she met Colonel Fiske just coming up to dress. Seeing one of his young
guests arrayed for the evening he made her his compliments, the first
words rather absent and perfunctory. But when he was aware which guest
she was, he warmed into a pressing and personal note, as his practised
eyes took in the beauty, tonight startlingly enhanced by excitement,
of the girl's dark, shining eyes, flushed cheeks, and white neck and
arms. He ended by lifting her hand, in his florid way, and pressing
it to his white mustache for a very fervent kiss. Sylvia blushed
prettily, meeting his hot old eyes with a dewy unconsciousness,
and smiling frankly up into the deeply lined carnal face with the
simple-hearted pleasure she would have felt at the kind word of any
elderly man. The Colonel seemed quite old to her--much older than her
father--like Professor Kennedy.

"Jerry's in the library, waiting," his father announced with a sly
laugh. "I wondered at the young rascal's being dressed so far ahead of
time." He turned reluctantly and went on up the stairs, leaving Sylvia
to go forward to her first meeting alone with the man she had promised
to marry. As she descended the long flight of stairs, her scarf,
loosened by her movement, slipped unobserved in her excitement and
hung lightly about her shoulders.

The door to the library was shut. She opened it with a rapidly beating
heart and stood on the threshold, shyly hesitating to advance further,
looking with agitation at the stalwart, handsome, well-groomed figure
which stood in an attitude of impatient expectation by the window.
Except for the light which came in from the electric bulb on the porch
outside, the big room was in twilight. In the brilliantly lighted
door-opening, she stood revealed as by a searchlight.

At the sound of the opening door, and his name spoken in a quavering
voice, the young man turned, paused an instant as if blinded by the
vision, and sprang forward. The door behind Sylvia swung shut, and her
eyes, widening in the dusk, saw only the headlong, overwhelming rush
upon her of her lover. She was enfolded strongly in muscular arms,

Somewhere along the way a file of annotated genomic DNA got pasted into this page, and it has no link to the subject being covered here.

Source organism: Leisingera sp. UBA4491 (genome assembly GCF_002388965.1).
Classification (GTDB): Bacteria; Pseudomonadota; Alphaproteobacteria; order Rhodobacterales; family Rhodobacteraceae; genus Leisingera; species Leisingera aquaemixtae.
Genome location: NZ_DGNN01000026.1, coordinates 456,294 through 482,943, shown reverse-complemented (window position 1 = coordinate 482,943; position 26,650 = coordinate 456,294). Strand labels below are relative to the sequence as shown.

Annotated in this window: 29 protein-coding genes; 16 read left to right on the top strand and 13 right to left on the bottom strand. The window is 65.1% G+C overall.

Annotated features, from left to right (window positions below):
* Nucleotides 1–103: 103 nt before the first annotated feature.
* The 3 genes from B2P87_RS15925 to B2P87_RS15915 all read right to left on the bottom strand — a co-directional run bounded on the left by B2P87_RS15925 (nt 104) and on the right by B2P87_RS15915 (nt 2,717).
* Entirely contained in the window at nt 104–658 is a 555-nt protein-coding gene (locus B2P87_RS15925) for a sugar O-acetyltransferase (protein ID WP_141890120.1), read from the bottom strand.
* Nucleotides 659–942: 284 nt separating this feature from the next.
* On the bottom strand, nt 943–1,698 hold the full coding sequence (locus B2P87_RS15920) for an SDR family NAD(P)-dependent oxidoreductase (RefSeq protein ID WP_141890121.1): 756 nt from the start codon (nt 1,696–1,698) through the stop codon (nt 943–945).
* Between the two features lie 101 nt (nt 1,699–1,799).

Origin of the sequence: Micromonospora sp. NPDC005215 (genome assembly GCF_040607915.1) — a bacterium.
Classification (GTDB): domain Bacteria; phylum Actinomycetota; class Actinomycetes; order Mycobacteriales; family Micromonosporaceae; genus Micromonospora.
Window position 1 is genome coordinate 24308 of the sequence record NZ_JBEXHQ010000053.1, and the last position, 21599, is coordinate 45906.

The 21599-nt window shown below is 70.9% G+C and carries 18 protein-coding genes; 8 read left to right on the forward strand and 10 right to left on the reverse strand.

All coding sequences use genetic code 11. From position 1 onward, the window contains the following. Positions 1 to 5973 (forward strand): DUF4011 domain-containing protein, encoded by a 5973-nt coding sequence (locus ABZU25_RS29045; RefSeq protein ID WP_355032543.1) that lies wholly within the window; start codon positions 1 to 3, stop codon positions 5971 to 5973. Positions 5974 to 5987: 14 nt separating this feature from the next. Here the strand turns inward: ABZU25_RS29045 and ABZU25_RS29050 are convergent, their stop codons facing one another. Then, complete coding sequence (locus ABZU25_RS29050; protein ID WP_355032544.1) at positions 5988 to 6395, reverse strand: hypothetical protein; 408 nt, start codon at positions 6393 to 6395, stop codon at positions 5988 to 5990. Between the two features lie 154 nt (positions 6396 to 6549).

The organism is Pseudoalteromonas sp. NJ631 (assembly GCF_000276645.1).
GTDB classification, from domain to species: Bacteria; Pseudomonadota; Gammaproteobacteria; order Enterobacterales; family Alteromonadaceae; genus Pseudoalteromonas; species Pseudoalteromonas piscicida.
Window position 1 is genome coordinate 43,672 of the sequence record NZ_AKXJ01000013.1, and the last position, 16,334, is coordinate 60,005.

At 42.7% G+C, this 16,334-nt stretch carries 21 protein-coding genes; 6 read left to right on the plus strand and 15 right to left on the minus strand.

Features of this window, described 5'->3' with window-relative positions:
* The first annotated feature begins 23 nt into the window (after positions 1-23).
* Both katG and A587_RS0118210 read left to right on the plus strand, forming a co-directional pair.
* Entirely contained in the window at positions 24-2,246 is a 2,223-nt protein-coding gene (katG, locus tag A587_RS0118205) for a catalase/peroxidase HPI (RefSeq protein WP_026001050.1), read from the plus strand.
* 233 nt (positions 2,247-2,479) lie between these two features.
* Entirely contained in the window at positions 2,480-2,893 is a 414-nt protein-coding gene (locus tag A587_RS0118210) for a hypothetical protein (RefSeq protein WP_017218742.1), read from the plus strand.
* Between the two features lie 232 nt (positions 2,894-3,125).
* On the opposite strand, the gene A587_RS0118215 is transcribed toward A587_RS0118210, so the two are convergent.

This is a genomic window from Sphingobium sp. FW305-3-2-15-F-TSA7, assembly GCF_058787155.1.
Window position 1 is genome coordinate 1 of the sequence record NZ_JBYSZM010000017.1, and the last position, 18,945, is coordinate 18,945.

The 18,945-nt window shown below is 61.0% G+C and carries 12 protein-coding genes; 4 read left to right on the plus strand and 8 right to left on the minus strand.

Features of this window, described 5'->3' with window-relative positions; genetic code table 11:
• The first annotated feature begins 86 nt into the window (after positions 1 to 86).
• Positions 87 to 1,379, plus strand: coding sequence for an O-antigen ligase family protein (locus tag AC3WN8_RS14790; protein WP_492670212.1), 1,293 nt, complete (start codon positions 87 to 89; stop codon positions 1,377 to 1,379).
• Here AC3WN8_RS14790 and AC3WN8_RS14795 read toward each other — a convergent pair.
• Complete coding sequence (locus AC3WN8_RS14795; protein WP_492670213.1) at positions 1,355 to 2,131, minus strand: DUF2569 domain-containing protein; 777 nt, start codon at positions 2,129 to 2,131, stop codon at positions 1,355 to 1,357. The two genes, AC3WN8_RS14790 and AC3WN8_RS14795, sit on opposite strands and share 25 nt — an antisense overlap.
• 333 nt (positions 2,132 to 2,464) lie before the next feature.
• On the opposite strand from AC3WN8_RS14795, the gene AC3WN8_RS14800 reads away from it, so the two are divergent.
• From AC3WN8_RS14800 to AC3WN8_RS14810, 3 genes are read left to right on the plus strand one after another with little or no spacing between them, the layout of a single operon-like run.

she was pressed closer and yet closer to a powerful body, whose heat
burned through the thin broadcloth, she was breathless, stunned,
choked. As the man bent forward over her, clasping her to him, her
flexible spine bent and her head drooped backward, her face with its
flush all gone, gleaming white in the dusk. At this he rained kisses
on it, on her eyes, hair, cheeks, mouth, the burning softness of his
full lips seeming to leave a smear on her skin where they pressed it.
Still holding her with one arm, pressed to him as though the two young
bodies were gripped together by a vice, he loosened the other arm and
thrust it at the back of her dress, through the flimsy gauze of her
scarf, down next her body. His stiff cuff caught on the edge of her
dress, and his sleeve slid up--it was his bare arm against her naked
flesh. He gave a savage, smothered, gasping exclamation, pressed his
fingers deeply into her side, still kissing her passionately, her
neck, her shoulders, burying his hot face in her bosom.

It was the girl's body which acted, since at the first instant of the
whirlwind which had broken over her, her mind had been shocked into
a swooning paralysis. Only her strong, sound body, hardened by work,
fortified by outdoor exercise, was ready in its every fiber for this
moment. Her body bent suddenly like a spring of fine steel, its
strength momentarily more than a match for his, and thrust the man
from her with staggering violence. Her reaction from him was as